MAN OF THE CENTURY Add To My Top 10

Comical Nostalgia

Content -2
Quality
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Language        
Violence        
Sex        
Nudity        

Release Date: October 29, 1999

Starring: Gibson Frazier, Susan Egan, Cara Buono, Anthony Rapp, Dwight Ewell, Frank Gorshin, & Bobby Short

Genre: Comedy-Satire

Audience: Older teenagers & adults

Rating: R

Runtime: 80 minutes

Distributor: Fine Line Features

Director: Adam Abraham

Executive Producer:

Producer: Gibson Frazier & Adam Abraham

Writer: Adam Abraham & Gibson Frazier

Address Comments To:

Steven Friedlander, Senior Vice-President


Fine Line Features


116 North Robertson Blvd.


Suite 200


Los Angeles, CA 90048


Phone: (310) 854-5811


Fax: (310) 854-1824


Web Page: www.fff.com

Content:

(BB, Ho, LLL, V, S, N, A, D, M) Moral worldview of old-fashioned man who wins over the modern world around him, even a couple minor homosexual characters; 44 mostly strong obscenities & 14 mostly strong profanities, including a few crude sexual references, one of which is very strong & very gratuitous; mild comic violence & some gunplay; two homosexual characters, woman wants old-fashioned man to "make love" to her & sado-masochist is shown to have tied up innocent girl; brief upper male nudity & couple briefly in sado-masochistic gear; alcohol use; smoking & drug references; and, kidnapping & threats by bad guys.


Summary:

In the independent comedy MAN OF THE CENTURY, Gibson Frazier plays an old-fashioned man who wins over the crude modern world with his positive, innocent, 1920s outlook on life. It is a delightful, funny satire that is mostly marred by really strong foul language, the rescue of a woman from an opera impresario who's a sadomasochist and references to the homosexual behavior of a couple minor characters.


Review:

This man knows a lot of fancy patter and he's got a lot of moxie. In fact, this man is pretty jake all around. After all, he's the MAN OF THE CENTURY!
Who are we talking about? Why, Johnny Twennies of course!
In the black and white comedy MAN OF THE CENTURY, Gibson Frazier plays Johnny Twennies, a young newspaper reporter in modern day New York City who acts as if he's stepped out of a 1920s movie. While other people curse around him, old-fashioned Johnny only knows how to say things like, "Applesauce!" and "Rats!" However, Johnny is having trouble with his girlfriend. She's an art gallery professional named Samantha Winter, who's beginning to wonder why she can't even get to first base with the guy, much less hit a home run, if you know what we mean.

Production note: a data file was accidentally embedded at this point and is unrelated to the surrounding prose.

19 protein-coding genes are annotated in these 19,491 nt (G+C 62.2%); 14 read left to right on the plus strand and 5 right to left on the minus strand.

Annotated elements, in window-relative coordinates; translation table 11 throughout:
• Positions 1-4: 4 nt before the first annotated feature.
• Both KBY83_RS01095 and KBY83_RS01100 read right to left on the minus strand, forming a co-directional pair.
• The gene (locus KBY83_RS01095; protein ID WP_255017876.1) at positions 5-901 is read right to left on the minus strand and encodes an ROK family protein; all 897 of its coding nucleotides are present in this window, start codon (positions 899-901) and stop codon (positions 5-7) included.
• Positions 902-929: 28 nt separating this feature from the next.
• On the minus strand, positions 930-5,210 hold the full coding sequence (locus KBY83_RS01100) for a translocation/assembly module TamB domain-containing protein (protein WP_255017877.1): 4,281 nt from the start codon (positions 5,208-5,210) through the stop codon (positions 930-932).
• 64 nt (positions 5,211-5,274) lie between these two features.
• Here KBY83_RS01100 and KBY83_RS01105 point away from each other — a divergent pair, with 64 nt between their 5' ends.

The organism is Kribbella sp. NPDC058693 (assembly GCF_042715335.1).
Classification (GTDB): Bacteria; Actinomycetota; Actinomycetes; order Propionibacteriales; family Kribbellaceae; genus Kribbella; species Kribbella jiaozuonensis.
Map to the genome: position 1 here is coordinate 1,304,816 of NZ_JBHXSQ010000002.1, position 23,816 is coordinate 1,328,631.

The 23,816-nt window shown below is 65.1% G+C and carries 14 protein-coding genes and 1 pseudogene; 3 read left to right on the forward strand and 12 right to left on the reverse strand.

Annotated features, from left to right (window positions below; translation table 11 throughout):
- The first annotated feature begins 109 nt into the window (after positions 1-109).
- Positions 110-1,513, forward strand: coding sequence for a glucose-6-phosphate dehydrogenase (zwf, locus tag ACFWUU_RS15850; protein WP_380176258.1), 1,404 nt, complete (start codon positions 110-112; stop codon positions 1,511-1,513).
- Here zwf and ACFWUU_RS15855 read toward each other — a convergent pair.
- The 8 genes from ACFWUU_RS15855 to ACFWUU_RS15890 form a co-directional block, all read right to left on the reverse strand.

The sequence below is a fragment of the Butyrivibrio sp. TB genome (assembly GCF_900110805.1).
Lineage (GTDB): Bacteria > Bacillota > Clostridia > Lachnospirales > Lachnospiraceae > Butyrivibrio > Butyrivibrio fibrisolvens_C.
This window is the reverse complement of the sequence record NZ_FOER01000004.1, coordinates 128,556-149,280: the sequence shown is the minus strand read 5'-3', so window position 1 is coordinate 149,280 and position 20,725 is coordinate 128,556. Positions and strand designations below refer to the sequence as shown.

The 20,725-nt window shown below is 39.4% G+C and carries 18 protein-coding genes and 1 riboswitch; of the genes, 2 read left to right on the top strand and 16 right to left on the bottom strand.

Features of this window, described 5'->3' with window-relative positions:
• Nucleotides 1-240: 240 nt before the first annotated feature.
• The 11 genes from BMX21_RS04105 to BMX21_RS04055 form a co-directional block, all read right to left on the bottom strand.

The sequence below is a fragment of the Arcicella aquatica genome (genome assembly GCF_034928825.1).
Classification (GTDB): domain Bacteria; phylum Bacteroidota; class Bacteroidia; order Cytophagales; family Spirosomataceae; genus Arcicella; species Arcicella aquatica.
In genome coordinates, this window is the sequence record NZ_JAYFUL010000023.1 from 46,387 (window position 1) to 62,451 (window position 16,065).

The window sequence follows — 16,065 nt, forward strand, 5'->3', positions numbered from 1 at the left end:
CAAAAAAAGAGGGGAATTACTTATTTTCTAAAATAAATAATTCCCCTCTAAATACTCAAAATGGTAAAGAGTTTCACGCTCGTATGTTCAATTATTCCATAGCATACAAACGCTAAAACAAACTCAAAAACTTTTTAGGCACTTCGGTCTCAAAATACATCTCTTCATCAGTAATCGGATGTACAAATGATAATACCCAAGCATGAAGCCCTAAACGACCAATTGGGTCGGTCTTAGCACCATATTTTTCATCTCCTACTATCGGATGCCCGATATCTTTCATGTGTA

Despite his problems with Samantha, Johnny has no problem dealing with a couple of foul-talking thugs who work for a mysterious criminal on the run. Although they don't understand his quaint way of speaking, he easily disarms them and sends them packing. When his boss demands a hot news story or else he's fired, Johnny pursues the criminals' mysterious boss. Meanwhile, his girlfriend Samantha starts following him and his mother orders him to show up with Samantha at a special dinner party or else he'll have to marry the debutante of some family friends. All of this comes to a head at the dinner party, where Johnny eventually wins over the hearts and minds of the modern world.
MAN OF THE CENTURY is a delightful, funny satire that is mostly marred by the really strong foul language of the thugs, a scene with an opera impresario who's into sadomasochism (don't ask) and some references to two minor male homosexual characters, one of whom works with Johnny's girlfriend and another man assigned by Johnny's boss to be his photographer at the newspaper. This objectionable content rates an extreme caution for the family audience. Drastically cutting down on it would make the movie far more accessible to the general audience. Still, the spirit of the movie is decidedly in Johnny's favor. The movie definitely does not side with the deplorable condition of our modern world, which is presented in sharp contrast to Johnny's innocent, better (and more fun!) world.
MAN OF THE CENTURY, despite being shot in black and white, is also filmed in an expert fashion. It opens a slightly bit weirdly, however, showing a scratchy, silent version of Johnny waking up and getting dressed. Don't let that opening fool you, however. The movie is a pleasant diversion throughout most of its running time. Frazier makes an appealing hero as Johnny. His acting brings the whole movie, and his character, to life. Special kudos also must go to his romantic lead, Susan Egan as Samantha, and to the movie's jaunty musical score.
MAN OF THE CENTURY is a nostalgic cry for more innocent times. To that, we can only say, "Amen!"


In Brief:

In the comedy MAN OF THE CENTURY, Gibson Frazier plays an old-fashioned man who wins over the crude modern world with his positive, innocent, 1920s outlook on life. Frazier plays Johnny Twennies, a young newspaper reporter who runs afoul of a mysterious gangster and who has problems with his suspicious modern girlfriend, Samantha. Johnny's mother orders him to show up at a dinner party with Samantha, or get married to another young woman she has in mind. Johnny must get to the party with Samantha in time, while getting the scoop on the gangster in order to keep his job.



MAN OF THE CENTURY is a delightful, funny satire that is marred by really strong foul language from the bad guys, the rescue of a woman from a sadomasochist and references to the homosexuality of a couple minor characters. This objectionable content rates an extreme caution, but the spirit of the movie is decidedly in Johnny's favor. It opposes the contemporary sensibilities of the other characters. Johnny in fact wins them all over in the movie's upbeat ending. MAN OF THE CENTURY is a nostalgic cry for more innocent times. To that, we can only say, "Amen!"